OUR country is faced with two poignant issues which need to be urgently addressed.
First is the obsession with everything foreign.
We have now become a nation which looks outside for solutions to internal problems.
This is in particular reference to the call for foreign mediation in the ongoing National Dialogue process.
Let us face it, what we have is a situation that requires, and calls for, our collective input as locals.
There is this myopic thinking by some in our midst that we have a political crisis because that is what they want the situation to be.
We do not have a political crisis in the country.
What we have is the answer that was provided for on July 30 2018.
Any lingering political questions are solved and attended to through the ballot, not through rallies or press conferences.
The people of Zimbabwe spoke on that historic day and they have duly moved on from the political activities associated with elections to firmly focus on the economy.
In the coming few weeks, they will throng to tobacco auction floors to sell their golden leaf and collect handsome revenues.
Soon after July 30 2018, miners went back to their devices; to put into the national coffers foreign currency that is driving the economy.
Soon after July 30 2018 the new Government embarked on a trajectory that will pave way for the future we all want.
It has admittedly been a bumpy road, but soon, the storm will be over and we will all reap the rewards from that effort.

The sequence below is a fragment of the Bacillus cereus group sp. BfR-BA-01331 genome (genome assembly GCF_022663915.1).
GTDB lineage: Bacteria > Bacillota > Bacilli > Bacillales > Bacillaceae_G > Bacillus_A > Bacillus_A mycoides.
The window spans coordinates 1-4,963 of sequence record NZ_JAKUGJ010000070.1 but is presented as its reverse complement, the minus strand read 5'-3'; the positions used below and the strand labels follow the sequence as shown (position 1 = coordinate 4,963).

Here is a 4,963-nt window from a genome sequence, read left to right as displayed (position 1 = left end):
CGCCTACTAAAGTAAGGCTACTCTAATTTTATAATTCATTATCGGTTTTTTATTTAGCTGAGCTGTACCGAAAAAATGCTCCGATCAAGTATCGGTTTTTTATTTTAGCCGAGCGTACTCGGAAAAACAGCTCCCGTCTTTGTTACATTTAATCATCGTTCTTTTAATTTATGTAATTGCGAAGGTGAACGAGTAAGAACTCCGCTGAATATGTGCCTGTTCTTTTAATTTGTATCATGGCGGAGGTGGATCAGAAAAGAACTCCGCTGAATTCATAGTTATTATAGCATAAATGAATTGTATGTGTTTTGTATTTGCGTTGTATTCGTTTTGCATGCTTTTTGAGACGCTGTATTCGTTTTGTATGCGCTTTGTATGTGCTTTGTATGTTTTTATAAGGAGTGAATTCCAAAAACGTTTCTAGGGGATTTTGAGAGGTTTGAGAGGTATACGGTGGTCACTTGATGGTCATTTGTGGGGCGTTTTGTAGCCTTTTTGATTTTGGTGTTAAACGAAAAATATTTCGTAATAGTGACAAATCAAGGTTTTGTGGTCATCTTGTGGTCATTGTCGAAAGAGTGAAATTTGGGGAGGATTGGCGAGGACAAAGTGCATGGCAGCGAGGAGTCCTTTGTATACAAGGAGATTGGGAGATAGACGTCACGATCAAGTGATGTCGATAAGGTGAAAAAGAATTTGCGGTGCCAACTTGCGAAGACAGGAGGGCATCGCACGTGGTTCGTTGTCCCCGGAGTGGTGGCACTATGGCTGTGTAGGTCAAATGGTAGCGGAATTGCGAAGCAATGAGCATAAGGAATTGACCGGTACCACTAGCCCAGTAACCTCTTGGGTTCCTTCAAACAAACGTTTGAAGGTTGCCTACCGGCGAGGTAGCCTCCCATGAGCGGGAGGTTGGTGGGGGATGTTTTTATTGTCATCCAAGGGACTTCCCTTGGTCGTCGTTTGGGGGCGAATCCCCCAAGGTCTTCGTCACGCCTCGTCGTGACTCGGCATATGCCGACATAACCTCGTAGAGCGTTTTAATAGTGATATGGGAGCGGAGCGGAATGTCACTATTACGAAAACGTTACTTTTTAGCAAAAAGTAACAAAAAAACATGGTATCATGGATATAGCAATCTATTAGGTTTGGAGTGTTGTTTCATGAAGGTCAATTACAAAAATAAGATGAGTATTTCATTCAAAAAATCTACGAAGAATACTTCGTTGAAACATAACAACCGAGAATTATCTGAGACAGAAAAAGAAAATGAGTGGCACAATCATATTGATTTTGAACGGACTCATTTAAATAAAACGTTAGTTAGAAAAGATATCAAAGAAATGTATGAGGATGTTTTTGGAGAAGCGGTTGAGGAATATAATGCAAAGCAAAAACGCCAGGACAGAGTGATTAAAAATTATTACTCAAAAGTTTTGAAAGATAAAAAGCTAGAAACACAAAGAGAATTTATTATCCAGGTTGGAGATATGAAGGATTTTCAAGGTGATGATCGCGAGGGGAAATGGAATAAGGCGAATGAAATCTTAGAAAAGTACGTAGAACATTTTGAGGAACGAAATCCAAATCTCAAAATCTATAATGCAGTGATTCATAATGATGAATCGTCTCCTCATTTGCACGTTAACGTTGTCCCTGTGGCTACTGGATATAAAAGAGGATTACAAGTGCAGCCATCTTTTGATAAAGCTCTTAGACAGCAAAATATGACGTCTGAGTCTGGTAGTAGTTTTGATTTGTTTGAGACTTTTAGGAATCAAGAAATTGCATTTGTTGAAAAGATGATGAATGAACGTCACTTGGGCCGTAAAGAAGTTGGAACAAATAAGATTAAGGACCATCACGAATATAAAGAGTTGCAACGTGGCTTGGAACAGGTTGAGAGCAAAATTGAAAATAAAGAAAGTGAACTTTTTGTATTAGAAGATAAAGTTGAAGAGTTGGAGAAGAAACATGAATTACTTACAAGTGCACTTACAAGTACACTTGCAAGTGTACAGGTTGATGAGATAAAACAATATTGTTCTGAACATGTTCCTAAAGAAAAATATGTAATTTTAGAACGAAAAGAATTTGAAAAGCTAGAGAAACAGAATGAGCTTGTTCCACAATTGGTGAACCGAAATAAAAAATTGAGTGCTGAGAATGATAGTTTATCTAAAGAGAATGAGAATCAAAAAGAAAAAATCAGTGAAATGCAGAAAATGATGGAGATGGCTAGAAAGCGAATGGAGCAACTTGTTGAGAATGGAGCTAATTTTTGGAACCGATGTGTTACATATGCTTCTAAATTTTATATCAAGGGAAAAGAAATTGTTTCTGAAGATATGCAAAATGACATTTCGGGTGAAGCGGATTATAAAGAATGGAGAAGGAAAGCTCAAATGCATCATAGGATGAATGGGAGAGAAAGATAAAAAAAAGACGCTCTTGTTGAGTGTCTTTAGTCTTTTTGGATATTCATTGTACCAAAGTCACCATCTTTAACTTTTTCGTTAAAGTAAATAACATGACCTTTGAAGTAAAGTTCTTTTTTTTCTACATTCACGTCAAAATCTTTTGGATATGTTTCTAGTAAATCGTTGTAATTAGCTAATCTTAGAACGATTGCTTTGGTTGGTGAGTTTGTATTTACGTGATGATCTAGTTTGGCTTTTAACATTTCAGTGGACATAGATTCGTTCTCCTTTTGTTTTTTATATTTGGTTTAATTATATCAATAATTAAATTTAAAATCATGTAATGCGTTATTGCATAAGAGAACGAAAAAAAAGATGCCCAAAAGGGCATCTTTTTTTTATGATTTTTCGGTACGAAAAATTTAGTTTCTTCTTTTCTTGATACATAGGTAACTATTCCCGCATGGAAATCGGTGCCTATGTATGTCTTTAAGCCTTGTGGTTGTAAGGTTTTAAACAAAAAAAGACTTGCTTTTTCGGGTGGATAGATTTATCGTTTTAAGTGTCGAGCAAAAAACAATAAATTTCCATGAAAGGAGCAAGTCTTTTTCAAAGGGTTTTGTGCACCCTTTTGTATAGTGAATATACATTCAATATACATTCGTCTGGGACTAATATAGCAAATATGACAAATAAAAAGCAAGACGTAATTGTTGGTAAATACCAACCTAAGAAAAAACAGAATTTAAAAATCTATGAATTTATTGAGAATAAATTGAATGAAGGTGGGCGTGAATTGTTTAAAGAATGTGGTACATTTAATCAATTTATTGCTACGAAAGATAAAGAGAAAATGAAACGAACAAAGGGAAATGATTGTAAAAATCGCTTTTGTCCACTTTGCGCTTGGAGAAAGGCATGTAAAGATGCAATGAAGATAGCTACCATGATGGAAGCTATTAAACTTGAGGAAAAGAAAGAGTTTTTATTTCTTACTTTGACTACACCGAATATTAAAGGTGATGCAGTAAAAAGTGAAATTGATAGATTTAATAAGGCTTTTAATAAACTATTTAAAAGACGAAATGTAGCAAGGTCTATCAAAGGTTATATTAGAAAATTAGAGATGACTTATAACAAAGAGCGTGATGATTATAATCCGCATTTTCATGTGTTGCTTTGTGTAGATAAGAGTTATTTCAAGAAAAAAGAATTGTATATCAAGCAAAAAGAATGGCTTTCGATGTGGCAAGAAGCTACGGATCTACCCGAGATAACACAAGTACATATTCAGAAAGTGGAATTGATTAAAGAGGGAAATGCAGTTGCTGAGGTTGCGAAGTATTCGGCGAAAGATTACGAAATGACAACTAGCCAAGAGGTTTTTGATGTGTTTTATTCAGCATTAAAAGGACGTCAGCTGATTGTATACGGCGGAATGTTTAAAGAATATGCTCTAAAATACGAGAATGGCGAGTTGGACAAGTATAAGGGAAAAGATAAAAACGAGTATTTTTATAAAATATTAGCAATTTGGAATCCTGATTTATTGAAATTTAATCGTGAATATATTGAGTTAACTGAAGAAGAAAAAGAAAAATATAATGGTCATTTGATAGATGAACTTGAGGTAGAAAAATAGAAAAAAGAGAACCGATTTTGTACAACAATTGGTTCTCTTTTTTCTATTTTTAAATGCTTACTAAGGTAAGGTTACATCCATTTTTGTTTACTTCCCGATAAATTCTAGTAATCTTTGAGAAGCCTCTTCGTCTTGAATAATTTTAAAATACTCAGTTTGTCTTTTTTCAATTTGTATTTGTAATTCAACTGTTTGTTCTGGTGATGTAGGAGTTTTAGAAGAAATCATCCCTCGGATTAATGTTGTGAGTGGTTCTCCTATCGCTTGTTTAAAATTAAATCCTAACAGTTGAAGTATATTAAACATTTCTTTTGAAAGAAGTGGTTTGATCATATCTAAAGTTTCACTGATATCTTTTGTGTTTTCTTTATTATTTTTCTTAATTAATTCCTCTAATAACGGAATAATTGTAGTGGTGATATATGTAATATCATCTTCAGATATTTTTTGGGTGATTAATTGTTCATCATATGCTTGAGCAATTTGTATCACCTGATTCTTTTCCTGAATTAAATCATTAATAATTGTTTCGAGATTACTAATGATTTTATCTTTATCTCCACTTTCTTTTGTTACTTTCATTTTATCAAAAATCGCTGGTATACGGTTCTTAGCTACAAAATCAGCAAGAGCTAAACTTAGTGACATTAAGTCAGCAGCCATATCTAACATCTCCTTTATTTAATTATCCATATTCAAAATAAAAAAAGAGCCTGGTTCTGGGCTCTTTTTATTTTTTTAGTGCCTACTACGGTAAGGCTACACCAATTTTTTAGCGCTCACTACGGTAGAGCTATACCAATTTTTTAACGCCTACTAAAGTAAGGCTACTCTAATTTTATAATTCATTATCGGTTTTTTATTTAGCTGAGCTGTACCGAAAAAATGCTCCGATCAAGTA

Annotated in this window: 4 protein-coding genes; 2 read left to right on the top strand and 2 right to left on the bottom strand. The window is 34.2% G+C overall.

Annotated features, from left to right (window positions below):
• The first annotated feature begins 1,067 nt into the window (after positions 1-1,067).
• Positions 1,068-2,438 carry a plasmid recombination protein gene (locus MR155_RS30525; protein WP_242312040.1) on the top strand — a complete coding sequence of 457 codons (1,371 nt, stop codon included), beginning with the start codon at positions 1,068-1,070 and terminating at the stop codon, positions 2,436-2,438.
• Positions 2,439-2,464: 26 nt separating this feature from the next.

Collective effort if I must add!
The economic reforms being pursued point towards prosperity.
Yet, despite the pinch that is being felt from these reforms, there has been visible progress on the ground.
Roads are being rehabilitated.
Serious support is being given to entrepreneurs.
Surely, all that cannot happen in an economy that is said to be in a crisis.
An economy in crisis stagnates.
It simply does not move.
In all these efforts, one feature stands out prominently; that this has been the collective effort of Zimbabweans.
We are yet to receive foreign support in all these endeavours.
That is the spirit of unity that we have constantly and consistently talked about.
The spirit of development.
The spirit of progress.
The spirit of empowerment.
This is the spirit we should imbue our youths with, especially those who are going back to tertiary institutions under these compelling circumstances.
We should, as a country, develop a fund to cater for both those who are going back to various colleges and those who are hamstrung by lack of funds.
This fund should be able to cushion them from the various challenges bedevilling our economy.
They are the future, our future.
I believe that this is yet another problem that can be attended to, locally.
We can, together, as a country, come up with a funding model that will cater for the future of the country.
This does not need the support of outsiders.
It requires our collective input as a nation.
After all, we are our own saviours!